University of Illinois Professor Kevin Schultz, writing in the New Republic about the “Judeo-Christian legacy,” reminds us of the story of the Jewish atheist couple who sent their child to a Christian school for a better education.
The child comes home the first day full of enthusiasm for what they learned about the virgin birth, resurrection, and the Trinity.
“Nonsense,” respond the shocked parents. “The G-d we don’t believe in is One, not three.” Similarly, Schultz claims that “theologically… ‘Judeo-Christianity’ doesn’t make much sense,” arguing that this phrase was conjured up only to serve the purposes of the Right. And the concept which he doesn’t believe in, he argues, properly belongs to the Left.
“The term ‘Judeo-Christian’ arguably only makes sense … as a descriptor for the members of the original Christian church,” writes Schultz who believes that some of whom cobbled together an amalgam of Jewish practice and Christian belief that did not survive the opening centuries of Christianity. Clearly. Arguably. At least to him.
But we are not persuaded.
We detect the faint whiff of the similar argument that there is no anti-Semitism in the Arab world, because Arabs, too, are Semites. Come on. Words and phrases take on meanings to those who speak them and listen to them, sometimes over the objections of the linguistic purists. “Anti-Semitism” means hatred of Jews. And “Judeo-Christian” means something very definite to those who use it, even if that meaning evades Mr. Schultz.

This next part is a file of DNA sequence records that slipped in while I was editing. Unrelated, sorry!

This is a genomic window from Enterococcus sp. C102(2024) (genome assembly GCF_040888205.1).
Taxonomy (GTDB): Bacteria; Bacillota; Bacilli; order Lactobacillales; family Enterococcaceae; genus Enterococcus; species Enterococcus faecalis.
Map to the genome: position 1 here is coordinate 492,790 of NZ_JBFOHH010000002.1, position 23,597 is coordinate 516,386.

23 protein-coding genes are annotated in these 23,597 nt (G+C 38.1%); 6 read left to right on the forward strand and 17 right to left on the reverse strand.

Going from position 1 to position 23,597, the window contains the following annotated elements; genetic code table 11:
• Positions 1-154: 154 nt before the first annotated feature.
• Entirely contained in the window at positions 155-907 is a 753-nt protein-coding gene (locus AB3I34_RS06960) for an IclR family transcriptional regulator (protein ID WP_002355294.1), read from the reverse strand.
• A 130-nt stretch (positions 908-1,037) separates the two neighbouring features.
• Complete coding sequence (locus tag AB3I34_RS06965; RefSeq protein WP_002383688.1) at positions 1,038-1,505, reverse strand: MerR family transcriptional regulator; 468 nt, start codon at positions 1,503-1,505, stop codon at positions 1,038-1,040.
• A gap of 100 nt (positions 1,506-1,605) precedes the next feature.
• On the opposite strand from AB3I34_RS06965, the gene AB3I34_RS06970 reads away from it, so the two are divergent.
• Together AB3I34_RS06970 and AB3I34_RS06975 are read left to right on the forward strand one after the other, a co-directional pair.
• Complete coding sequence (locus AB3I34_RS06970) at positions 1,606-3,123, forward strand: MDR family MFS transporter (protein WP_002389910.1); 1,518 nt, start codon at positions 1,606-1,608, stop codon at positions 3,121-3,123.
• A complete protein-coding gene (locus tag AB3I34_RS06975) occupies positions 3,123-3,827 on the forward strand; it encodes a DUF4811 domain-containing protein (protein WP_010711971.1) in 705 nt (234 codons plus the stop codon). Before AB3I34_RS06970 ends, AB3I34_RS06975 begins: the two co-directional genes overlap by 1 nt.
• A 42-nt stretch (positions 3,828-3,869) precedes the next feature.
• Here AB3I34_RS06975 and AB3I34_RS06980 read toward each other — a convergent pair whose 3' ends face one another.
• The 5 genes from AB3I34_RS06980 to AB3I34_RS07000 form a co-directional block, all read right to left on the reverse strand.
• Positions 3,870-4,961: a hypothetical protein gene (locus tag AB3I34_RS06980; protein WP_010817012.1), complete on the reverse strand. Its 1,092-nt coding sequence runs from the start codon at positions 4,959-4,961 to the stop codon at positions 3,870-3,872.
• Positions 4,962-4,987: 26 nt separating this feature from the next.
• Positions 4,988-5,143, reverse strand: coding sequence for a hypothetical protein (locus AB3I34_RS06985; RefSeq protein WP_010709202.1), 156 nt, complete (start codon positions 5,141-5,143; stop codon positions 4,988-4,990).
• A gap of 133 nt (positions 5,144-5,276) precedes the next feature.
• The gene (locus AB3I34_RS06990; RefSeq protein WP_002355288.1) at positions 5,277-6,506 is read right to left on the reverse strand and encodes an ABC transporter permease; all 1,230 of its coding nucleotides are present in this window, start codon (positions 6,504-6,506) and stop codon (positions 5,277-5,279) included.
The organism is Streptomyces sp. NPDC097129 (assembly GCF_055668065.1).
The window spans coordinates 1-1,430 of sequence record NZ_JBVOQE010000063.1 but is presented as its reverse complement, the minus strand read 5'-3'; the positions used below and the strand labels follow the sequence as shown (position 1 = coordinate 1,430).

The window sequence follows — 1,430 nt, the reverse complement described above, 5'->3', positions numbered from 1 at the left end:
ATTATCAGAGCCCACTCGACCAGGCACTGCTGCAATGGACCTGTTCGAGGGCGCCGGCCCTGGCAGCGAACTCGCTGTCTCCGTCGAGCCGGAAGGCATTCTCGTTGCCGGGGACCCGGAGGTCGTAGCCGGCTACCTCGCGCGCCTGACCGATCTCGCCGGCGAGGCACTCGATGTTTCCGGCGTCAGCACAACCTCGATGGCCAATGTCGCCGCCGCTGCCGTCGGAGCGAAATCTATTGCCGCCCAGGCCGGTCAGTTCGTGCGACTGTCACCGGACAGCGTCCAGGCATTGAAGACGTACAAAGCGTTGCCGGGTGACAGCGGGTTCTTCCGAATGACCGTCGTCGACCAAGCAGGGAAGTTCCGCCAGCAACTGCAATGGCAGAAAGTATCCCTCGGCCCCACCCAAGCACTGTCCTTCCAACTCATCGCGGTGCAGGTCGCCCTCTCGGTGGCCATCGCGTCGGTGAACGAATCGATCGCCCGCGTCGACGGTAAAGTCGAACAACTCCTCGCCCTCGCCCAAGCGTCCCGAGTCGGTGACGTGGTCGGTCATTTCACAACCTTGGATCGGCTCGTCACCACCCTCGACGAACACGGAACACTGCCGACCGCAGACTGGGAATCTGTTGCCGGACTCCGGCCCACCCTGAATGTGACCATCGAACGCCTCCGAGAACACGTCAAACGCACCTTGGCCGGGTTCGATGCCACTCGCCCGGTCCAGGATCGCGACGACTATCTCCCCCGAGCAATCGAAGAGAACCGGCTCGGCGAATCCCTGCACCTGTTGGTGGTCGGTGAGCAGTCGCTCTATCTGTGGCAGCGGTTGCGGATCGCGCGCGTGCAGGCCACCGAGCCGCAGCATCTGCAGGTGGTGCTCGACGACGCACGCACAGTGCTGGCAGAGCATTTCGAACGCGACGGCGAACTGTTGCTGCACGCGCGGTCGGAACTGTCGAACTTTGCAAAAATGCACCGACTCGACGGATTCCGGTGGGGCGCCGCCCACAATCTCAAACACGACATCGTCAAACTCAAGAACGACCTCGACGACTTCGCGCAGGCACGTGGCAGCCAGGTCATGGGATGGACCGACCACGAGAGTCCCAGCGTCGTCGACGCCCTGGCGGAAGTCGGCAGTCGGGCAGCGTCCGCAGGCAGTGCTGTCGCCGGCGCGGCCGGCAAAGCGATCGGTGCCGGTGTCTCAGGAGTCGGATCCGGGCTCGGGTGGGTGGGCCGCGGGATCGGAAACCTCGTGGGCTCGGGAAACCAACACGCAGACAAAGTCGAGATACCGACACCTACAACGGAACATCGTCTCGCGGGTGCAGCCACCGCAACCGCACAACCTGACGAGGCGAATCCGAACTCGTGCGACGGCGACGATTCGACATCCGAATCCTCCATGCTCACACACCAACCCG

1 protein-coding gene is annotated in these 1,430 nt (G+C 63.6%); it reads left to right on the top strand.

To be specific, Schultz argues that in the mid-twentieth century the term “Judeo-Christian” signified something very different. Back then, it meant “a tolerant, pluralistic faith [that] enshrined the American value of putting others above the individual…In the absence of any clear theological accord on its meaning, the term lived a more fruitful life as a civic arrangement.” Schultz is therefore much distressed that some today are using “Judeo-Christian” to differentiate themselves (in his opinion) from the very people who wore its mantle and espoused its (invented) values. All this revisionism has – to Schultz – aimed to bring the “the alt-right into the mainstream conservative movement.”
We believe that Schultz overlooked a different alternative.
The term has very definite meaning, a much older meaning and it was, in fact, the mid-century and more-pluralistic usage that “appropriated” it for its own purposes, not the present one, which is richer, more consistent, and more historically accurate.
Actually, we would be more charitable and argue that people previously used an approximation of something that they sensed, that recently has become clearer as much of American society has moved away from – and gradually opposed – what it stands for.